Wednesday, September 25, 2013

post #2 - Social Media Policies

Just some thoughts while reading....
I am a social media advocate, I believe in using social media as the voice of your organization, and appropriately using it to communicate with your organization's audience. Before taking this course I never thought twice about a social media policy, and probably didn't even recognize the importance or significance of such policies. As I was reading and researching social media policies this week, I realized that I may be a little more conservative when it comes to social media than I thought. I no longer felt this strong advocacy for open social media and communication, but realized that there are so many lines that cannot be crossed, that must be very well defined.
In the reading by Kaganer and Vaast, I really did not feel that their ideas could translate across all organizations. While I do agree that organizations should focus their policies less on mitigating risks that could threaten the company's image and focus more on using social media to build their image, I'm torn between how much of that risk mitigation can be compromised or left out. For example, I chose to look at the NYC Department of Education's policy and I think with an organization that deals with children and staff interactions, those "dangers" and "risks" must be clearly identified. Kaganer and Vaast argue that policies should give less attention to what not to do and instead outline what to  do on these social media sites. And again, while I do agree that this is a good point, I just can't help but think, "what if" a staff member thinks that some inappropriate behavior is o.k. because it isn't outlined in the policy? Then what?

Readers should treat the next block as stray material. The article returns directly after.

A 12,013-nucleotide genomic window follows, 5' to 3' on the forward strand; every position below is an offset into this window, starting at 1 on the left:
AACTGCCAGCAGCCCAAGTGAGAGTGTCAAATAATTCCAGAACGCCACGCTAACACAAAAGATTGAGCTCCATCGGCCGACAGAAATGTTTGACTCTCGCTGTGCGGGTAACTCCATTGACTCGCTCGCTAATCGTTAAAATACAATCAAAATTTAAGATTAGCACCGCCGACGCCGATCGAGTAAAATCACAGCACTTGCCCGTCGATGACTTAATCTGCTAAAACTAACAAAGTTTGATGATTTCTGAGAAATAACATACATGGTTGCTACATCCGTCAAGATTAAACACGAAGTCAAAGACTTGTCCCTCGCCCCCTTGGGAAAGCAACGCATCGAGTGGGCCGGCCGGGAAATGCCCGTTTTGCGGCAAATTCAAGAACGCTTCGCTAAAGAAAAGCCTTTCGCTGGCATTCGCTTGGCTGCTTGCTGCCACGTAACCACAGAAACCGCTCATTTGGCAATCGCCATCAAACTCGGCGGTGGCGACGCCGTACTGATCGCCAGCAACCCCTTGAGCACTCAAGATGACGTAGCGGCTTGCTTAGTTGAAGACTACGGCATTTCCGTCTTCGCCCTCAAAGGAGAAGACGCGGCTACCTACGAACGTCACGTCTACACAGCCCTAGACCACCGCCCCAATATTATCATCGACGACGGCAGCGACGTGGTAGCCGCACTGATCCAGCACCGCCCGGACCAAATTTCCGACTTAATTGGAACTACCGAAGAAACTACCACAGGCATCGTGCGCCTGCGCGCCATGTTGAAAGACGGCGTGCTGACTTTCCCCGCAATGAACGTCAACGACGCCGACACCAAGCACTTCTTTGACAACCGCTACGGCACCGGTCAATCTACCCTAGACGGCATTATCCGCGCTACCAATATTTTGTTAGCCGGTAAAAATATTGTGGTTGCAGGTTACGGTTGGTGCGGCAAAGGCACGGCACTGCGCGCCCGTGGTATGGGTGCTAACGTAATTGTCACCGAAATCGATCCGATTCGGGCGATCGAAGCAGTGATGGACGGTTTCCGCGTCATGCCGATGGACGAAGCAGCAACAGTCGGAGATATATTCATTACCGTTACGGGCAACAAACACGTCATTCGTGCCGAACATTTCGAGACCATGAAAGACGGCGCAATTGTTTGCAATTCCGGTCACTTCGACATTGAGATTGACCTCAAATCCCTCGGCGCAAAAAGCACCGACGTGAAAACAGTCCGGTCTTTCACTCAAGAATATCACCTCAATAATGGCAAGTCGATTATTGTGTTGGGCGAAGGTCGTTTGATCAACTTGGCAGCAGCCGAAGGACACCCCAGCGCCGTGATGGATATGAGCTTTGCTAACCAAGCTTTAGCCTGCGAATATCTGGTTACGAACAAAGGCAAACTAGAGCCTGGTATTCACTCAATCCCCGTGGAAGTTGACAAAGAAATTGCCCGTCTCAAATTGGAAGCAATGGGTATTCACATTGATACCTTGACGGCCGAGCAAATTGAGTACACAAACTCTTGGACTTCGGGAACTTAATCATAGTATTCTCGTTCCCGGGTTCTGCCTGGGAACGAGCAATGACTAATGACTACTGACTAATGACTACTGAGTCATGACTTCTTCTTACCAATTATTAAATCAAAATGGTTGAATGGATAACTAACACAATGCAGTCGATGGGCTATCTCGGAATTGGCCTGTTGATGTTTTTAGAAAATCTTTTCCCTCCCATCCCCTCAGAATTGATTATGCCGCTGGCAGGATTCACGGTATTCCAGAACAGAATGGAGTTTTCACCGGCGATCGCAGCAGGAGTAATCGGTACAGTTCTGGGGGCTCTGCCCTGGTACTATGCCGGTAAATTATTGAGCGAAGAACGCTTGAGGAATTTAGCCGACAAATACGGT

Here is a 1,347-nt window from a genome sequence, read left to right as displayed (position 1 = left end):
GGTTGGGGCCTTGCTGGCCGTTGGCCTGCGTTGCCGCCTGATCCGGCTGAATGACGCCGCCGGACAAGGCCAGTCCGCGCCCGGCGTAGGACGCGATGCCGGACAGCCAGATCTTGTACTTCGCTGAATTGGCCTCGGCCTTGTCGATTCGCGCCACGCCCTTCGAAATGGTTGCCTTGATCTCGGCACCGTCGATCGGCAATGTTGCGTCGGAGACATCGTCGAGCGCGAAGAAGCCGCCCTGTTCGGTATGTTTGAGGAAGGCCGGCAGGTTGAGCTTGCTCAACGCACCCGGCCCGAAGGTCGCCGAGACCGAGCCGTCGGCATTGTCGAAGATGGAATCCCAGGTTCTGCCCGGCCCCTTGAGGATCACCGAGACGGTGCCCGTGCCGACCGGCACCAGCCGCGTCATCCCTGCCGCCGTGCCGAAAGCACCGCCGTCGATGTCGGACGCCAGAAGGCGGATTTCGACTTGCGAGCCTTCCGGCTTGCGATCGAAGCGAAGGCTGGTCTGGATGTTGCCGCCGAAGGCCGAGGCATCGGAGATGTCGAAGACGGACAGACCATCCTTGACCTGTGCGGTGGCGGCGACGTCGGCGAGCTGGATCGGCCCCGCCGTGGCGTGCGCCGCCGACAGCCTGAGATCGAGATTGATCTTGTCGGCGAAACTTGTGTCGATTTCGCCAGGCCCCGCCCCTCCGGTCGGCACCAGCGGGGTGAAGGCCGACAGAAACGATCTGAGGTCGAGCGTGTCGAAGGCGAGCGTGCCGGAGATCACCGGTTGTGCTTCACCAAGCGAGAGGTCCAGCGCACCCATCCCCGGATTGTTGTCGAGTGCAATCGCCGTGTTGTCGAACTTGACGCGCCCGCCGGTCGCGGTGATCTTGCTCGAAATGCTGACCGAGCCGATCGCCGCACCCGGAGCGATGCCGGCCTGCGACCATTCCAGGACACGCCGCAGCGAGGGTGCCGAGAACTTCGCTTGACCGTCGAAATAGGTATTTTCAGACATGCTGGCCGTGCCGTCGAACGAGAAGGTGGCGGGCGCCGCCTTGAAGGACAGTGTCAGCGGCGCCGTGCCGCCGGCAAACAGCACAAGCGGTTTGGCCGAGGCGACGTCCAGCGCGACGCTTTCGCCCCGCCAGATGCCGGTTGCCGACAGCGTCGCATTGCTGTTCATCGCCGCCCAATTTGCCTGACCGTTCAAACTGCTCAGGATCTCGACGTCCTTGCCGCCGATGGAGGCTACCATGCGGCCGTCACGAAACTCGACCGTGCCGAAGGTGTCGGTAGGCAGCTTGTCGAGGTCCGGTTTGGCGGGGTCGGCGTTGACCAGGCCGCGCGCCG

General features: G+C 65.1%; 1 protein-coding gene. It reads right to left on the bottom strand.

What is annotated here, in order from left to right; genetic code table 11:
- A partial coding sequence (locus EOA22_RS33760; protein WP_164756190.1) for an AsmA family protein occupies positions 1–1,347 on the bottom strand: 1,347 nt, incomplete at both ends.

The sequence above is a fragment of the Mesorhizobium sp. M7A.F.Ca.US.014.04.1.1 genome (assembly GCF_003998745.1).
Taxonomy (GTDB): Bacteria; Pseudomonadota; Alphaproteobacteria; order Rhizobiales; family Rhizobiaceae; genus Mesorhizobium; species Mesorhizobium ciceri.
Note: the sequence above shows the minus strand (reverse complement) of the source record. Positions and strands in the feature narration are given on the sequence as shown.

So my overarching question to myself this week was, how do you clean up the policies to focus less on the challenges and dangers of social media to allow room for what can and should be shared and said? Where is the balance and how does that differ across organizations?

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